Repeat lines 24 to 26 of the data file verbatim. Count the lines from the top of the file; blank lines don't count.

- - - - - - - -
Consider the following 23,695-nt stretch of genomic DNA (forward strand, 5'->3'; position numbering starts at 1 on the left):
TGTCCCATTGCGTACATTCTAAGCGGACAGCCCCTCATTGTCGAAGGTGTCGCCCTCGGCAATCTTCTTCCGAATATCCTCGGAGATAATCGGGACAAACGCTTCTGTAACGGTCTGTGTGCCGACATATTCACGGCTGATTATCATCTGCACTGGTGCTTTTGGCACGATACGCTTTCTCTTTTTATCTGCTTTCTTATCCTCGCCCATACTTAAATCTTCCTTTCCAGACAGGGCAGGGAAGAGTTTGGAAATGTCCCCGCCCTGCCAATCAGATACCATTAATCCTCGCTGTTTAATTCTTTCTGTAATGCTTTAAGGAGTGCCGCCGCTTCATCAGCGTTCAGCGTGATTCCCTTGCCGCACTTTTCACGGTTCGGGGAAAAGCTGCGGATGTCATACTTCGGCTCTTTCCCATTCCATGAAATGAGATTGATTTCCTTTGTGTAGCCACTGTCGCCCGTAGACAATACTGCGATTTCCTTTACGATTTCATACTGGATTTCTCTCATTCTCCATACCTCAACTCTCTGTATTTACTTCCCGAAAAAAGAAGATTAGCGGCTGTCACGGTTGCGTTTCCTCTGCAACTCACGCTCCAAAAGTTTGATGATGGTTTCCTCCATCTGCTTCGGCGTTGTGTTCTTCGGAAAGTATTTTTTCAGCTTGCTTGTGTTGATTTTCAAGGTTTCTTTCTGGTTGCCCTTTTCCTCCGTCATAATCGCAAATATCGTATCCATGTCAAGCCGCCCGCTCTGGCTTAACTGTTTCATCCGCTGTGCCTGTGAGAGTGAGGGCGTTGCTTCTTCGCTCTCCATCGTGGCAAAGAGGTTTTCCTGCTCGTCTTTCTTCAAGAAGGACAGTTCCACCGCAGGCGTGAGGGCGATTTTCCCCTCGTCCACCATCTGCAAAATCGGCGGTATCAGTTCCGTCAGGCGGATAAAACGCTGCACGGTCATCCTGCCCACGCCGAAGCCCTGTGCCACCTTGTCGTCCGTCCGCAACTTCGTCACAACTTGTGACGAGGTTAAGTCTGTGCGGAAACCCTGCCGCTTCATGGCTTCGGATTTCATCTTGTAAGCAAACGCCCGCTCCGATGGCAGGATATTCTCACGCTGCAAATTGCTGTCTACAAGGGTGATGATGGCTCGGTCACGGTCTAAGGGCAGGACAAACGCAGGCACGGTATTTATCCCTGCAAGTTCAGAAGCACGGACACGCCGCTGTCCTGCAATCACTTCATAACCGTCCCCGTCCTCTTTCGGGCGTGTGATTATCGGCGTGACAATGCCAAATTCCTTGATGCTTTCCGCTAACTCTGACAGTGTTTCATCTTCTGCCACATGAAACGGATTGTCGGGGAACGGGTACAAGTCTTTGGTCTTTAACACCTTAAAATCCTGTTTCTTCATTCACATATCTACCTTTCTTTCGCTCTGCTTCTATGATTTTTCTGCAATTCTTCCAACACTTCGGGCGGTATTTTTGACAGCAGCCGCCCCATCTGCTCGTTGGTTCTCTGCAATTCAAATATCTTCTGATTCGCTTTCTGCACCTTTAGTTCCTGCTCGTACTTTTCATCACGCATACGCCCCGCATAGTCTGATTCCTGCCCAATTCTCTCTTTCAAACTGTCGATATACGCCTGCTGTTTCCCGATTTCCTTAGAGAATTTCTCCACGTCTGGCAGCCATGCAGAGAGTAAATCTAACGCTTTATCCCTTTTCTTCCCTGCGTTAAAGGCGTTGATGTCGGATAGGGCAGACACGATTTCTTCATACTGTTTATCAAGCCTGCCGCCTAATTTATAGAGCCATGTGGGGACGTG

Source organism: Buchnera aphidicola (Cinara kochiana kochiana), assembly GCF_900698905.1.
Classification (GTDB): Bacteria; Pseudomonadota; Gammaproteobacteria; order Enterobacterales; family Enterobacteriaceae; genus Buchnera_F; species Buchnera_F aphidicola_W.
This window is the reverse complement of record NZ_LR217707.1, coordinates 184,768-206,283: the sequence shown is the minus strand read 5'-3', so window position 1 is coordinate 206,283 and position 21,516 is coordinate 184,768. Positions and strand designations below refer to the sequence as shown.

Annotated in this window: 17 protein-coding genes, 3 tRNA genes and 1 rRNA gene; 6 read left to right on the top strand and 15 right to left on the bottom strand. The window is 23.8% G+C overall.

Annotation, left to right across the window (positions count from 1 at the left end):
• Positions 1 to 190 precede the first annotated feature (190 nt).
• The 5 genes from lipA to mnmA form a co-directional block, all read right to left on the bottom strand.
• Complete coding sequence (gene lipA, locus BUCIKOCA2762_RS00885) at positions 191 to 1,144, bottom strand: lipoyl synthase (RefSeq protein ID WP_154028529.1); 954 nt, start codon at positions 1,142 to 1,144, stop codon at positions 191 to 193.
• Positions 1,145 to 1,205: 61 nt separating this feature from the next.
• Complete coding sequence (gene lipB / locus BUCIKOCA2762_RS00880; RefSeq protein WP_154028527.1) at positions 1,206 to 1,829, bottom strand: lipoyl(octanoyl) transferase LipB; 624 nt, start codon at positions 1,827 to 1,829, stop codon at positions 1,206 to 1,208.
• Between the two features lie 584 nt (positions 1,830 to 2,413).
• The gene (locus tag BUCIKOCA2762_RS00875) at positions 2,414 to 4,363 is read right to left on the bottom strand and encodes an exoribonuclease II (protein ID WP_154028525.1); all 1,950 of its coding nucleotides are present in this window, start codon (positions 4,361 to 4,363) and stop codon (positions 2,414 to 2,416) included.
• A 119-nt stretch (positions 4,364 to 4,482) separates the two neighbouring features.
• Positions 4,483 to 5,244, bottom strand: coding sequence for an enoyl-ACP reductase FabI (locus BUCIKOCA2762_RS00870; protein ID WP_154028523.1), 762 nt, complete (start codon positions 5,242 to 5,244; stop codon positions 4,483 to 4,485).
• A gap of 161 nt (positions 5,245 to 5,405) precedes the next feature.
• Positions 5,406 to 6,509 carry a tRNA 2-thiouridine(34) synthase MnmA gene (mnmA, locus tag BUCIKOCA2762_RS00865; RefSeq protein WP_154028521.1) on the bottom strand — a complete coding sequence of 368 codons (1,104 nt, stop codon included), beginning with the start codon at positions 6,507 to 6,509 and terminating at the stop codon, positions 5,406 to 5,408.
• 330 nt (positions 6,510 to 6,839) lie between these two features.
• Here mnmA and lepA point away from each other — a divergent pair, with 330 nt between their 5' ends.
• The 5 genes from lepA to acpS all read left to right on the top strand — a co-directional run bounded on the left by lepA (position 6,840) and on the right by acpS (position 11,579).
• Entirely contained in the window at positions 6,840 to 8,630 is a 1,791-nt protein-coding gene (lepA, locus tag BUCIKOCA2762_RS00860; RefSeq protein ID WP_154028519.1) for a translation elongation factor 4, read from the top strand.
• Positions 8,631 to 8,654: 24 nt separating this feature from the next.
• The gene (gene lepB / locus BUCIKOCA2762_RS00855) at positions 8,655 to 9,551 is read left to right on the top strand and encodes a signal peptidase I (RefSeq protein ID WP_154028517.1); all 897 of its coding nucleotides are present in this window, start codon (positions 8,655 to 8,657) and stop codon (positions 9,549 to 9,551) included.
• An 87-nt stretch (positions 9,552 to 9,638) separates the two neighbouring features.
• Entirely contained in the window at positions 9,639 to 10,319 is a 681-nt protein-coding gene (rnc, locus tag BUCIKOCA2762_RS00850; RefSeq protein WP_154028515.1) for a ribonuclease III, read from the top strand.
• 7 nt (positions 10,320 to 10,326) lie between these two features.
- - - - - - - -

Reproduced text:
• The gene (gene lepB / locus BUCIKOCA2762_RS00855) at positions 8,655 to 9,551 is read left to right on the top strand and encodes a signal peptidase I (RefSeq protein ID WP_154028517.1); all 897 of its coding nucleotides are present in this window, start codon (positions 8,655 to 8,657) and stop codon (positions 9,549 to 9,551) included.
• An 87-nt stretch (positions 9,552 to 9,638) separates the two neighbouring features.
• Entirely contained in the window at positions 9,639 to 10,319 is a 681-nt protein-coding gene (rnc, locus tag BUCIKOCA2762_RS00850; RefSeq protein WP_154028515.1) for a ribonuclease III, read from the top strand.